There is a large consensus that the current Belgian Competition Act, which dates from 2006, needs some revision, at the very least on a number of procedural issues. This is, in the first instance, the result of the Court of Justice's VEBIC judgement, but there have also been a few decisions from the Competition Council and the Court of Appeal highlighting some shortfalls. In addition, there are a number of topics which were not on the agenda back in 2006, such as possible sanctions for individuals or the introduction of a settlement procedure at a Belgian level, which could now be included in the Belgian competition regime.
The reflection process for these possible changes coincided with the formation of a new federal government. The new government confirmed its support of an ambitious competition policy and announced its intention to strengthen the efficiency of the Belgian Competition Authority. Interestingly, the government agreement placed its intentions regarding competition policy within the broader framework of the fight against inflation and price increases.
The intentions of the current government have overtaken the more timid earlier efforts to amend some of the provisions of the Belgian Competition Act. As a result, we may now be heading towards a complete overhaul of the Belgian Competition Act, the fourth since the introduction of a fully-fledged Competition Act in the early 1990s.
The government is still working on a draft, which is expected to be submitted to Parliament after the summer. The target is to have the new Act in force at the beginning of 2013.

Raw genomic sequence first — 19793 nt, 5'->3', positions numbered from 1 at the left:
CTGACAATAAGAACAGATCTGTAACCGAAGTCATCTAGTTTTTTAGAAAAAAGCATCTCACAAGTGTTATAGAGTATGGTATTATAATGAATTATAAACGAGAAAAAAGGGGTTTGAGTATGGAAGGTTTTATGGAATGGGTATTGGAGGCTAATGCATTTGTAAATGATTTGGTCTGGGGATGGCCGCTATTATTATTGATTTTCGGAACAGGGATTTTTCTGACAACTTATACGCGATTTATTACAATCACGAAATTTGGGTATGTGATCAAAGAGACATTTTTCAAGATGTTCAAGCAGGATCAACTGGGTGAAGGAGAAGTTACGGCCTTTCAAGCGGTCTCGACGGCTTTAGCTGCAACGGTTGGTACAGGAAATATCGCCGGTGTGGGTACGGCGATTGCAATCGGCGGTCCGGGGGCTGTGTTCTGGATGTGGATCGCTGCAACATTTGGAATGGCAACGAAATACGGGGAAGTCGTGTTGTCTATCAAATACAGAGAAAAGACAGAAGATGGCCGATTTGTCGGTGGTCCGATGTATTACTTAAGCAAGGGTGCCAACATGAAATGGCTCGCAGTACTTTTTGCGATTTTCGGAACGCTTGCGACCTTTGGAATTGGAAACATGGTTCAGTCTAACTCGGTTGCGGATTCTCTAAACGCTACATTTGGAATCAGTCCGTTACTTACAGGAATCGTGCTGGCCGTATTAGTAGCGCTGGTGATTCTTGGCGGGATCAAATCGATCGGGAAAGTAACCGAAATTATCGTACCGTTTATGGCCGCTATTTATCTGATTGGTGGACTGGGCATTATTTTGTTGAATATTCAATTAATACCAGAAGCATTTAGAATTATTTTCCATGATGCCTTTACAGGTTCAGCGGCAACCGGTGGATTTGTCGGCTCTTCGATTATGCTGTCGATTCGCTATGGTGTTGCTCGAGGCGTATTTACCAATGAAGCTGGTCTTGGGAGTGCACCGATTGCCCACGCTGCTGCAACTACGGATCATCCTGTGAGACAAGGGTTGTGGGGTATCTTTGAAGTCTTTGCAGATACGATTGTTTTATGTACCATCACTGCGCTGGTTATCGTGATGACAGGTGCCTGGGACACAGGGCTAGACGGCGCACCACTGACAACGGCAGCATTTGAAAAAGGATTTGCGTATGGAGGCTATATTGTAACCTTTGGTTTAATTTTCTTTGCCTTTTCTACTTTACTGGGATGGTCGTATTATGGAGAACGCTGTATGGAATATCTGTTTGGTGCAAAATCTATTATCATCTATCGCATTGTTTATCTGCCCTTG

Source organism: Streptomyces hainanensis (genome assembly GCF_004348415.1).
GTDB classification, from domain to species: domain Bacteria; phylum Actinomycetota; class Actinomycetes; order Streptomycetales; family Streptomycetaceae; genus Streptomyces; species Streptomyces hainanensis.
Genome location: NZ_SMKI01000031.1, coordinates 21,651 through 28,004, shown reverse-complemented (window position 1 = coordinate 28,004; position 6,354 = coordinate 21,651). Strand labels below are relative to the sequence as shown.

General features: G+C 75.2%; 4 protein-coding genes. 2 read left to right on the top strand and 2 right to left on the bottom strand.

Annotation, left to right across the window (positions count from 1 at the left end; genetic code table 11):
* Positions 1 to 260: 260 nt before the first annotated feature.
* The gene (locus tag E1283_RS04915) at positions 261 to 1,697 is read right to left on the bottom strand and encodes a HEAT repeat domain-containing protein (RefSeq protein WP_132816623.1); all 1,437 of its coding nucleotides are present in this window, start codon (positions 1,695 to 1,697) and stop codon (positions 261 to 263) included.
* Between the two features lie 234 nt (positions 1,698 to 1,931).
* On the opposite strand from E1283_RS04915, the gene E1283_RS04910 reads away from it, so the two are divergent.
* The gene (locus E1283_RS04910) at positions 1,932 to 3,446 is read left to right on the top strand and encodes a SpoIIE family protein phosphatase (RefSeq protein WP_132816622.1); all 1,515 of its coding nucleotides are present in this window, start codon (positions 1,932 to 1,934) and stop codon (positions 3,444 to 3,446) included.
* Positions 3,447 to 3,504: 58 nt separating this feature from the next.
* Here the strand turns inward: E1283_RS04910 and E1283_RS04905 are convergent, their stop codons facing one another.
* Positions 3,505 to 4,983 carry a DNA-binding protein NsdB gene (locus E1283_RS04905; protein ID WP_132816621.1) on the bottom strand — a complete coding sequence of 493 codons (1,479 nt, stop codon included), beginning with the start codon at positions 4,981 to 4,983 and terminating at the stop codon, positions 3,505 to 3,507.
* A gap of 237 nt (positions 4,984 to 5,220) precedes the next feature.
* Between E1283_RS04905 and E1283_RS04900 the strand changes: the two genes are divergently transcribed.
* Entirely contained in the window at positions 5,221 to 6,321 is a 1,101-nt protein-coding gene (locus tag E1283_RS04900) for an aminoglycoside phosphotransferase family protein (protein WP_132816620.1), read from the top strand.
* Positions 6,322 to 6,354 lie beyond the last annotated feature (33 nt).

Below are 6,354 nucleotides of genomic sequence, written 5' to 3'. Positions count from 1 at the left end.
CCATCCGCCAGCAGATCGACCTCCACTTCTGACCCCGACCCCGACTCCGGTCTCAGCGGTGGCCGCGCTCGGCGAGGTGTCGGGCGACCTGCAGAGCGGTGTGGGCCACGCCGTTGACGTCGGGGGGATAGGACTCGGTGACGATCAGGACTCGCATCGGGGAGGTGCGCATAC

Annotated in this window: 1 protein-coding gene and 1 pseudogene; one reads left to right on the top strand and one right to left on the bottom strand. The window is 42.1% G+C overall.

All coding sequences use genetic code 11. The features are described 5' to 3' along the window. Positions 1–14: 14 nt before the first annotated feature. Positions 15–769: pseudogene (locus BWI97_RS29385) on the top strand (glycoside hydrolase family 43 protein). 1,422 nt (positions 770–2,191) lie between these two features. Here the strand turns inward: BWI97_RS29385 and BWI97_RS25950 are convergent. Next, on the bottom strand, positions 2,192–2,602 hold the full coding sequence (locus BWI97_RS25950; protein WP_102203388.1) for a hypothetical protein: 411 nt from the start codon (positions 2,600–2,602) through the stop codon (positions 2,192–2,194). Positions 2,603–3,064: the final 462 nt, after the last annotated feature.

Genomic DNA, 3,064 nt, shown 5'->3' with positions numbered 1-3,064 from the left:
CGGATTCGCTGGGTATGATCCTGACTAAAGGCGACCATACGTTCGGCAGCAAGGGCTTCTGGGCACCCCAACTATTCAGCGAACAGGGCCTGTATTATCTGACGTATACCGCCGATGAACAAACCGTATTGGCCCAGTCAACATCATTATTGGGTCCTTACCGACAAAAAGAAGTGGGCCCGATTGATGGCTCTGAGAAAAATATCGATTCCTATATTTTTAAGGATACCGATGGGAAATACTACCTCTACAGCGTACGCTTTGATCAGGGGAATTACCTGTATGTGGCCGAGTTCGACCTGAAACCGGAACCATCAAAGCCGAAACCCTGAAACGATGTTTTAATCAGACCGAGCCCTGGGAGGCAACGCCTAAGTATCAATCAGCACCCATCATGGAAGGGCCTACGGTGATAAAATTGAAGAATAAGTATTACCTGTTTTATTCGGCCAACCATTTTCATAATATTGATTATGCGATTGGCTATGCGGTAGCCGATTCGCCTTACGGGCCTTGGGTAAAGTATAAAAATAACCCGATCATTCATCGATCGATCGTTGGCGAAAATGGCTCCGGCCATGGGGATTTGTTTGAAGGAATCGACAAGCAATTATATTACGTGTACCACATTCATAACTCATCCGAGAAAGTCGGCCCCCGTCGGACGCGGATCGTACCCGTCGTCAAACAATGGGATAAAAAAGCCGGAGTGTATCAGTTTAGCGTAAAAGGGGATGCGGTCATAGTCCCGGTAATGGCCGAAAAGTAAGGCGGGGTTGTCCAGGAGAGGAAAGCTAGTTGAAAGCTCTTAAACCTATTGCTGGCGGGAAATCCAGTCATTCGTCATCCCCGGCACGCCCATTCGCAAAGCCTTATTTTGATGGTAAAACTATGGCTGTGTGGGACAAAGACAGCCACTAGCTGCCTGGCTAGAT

At this point, it appears that most of the proposed changes are of an institutional nature or relate to procedural aspects of the Belgian regime. From an institutional point, the current set-up could significantly change, although the choice for a dualistic system will most probably be maintained in one way or the other. As far as the substantive law is concerned, the current provisions on restrictive practices and merger control would remain unchanged. However, one important and much contested change would be to increase the jurisdiction of the future Belgian Competition Authority to include matters of price control, with the power to intervene against unusual or "abnormal" price changes (whatever this notion may mean). Such an intervention would be independent from a finding of dominance or a restrictive agreement. This proposal reflects the government's current focus on price control, but it remains to be seen whether it will be introduced as such in the Competition Act.
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